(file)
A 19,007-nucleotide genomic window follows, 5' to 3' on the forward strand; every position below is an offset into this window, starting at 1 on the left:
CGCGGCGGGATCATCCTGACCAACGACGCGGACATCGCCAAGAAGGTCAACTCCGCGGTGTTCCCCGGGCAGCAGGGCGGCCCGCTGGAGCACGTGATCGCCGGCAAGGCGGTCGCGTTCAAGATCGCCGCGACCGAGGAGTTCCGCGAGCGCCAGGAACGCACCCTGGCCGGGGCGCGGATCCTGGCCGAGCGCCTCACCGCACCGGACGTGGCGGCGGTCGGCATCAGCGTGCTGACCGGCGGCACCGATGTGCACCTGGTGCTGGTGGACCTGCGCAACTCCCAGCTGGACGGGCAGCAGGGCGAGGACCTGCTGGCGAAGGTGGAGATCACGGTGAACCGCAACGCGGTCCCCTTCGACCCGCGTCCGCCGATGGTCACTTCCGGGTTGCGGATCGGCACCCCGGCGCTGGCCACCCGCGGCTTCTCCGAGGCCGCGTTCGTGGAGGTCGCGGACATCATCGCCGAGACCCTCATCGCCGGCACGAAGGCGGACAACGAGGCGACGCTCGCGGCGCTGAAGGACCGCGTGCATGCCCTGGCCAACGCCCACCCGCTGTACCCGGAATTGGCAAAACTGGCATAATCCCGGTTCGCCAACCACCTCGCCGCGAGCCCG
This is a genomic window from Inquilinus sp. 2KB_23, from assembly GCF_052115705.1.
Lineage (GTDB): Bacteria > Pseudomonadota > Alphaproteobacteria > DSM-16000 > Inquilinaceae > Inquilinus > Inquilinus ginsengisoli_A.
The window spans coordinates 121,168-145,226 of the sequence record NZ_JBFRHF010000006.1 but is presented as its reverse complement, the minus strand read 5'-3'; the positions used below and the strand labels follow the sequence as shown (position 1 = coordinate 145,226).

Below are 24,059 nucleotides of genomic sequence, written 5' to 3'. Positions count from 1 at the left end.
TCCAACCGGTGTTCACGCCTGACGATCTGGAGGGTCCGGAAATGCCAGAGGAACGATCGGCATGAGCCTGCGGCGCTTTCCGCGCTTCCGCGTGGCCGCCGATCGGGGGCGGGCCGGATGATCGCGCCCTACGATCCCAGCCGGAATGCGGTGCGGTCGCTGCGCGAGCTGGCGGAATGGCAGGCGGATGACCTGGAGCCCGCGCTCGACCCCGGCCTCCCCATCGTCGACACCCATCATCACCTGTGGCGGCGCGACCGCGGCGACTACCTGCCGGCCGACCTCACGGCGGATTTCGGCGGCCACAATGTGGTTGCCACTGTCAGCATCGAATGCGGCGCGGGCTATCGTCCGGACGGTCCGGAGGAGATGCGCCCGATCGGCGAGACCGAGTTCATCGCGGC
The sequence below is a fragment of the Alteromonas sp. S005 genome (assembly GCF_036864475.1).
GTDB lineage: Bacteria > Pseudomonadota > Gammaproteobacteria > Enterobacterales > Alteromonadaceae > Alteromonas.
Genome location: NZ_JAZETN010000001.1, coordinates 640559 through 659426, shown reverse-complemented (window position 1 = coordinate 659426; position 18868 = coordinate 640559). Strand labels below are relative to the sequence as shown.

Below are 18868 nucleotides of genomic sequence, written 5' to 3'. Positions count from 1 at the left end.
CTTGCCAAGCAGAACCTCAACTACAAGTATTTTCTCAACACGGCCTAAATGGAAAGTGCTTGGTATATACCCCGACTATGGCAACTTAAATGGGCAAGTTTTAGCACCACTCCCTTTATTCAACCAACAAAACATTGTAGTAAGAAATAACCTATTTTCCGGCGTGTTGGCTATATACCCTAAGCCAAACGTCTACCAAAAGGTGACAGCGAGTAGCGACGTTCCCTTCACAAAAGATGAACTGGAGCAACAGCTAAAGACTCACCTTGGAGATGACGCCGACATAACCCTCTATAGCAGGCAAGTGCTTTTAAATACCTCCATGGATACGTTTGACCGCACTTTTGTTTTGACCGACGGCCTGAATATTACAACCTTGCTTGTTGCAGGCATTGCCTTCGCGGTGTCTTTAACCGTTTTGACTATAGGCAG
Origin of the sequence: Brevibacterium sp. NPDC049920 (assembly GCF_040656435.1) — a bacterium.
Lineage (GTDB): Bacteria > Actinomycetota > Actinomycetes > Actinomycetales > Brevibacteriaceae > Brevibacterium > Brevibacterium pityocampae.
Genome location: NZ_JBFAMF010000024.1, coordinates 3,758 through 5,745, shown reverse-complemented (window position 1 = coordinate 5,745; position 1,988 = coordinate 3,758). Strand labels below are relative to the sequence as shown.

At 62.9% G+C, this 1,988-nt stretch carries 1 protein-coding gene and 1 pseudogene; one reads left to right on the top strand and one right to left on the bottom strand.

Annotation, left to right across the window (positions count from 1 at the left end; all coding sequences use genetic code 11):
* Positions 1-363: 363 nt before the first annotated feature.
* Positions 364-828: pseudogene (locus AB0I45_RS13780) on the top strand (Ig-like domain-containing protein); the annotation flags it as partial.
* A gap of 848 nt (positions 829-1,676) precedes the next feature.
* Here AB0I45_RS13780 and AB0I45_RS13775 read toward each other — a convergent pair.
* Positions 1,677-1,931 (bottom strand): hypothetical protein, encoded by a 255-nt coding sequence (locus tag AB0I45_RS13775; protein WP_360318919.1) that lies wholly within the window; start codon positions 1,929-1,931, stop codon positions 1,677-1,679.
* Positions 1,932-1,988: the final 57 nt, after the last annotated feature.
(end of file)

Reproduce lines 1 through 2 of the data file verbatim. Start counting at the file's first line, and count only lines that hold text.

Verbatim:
A 19,007-nucleotide genomic window follows, 5' to 3' on the forward strand; every position below is an offset into this window, starting at 1 on the left:
CGCGGCGGGATCATCCTGACCAACGACGCGGACATCGCCAAGAAGGTCAACTCCGCGGTGTTCCCCGGGCAGCAGGGCGGCCCGCTGGAGCACGTGATCGCCGGCAAGGCGGTCGCGTTCAAGATCGCCGCGACCGAGGAGTTCCGCGAGCGCCAGGAACGCACCCTGGCCGGGGCGCGGATCCTGGCCGAGCGCCTCACCGCACCGGACGTGGCGGCGGTCGGCATCAGCGTGCTGACCGGCGGCACCGATGTGCACCTGGTGCTGGTGGACCTGCGCAACTCCCAGCTGGACGGGCAGCAGGGCGAGGACCTGCTGGCGAAGGTGGAGATCACGGTGAACCGCAACGCGGTCCCCTTCGACCCGCGTCCGCCGATGGTCACTTCCGGGTTGCGGATCGGCACCCCGGCGCTGGCCACCCGCGGCTTCTCCGAGGCCGCGTTCGTGGAGGTCGCGGACATCATCGCCGAGACCCTCATCGCCGGCACGAAGGCGGACAACGAGGCGACGCTCGCGGCGCTGAAGGACCGCGTGCATGCCCTGGCCAACGCCCACCCGCTGTACCCGGAATTGGCAAAACTGGCATAATCCCGGTTCGCCAACCACCTCGCCGCGAGCCCG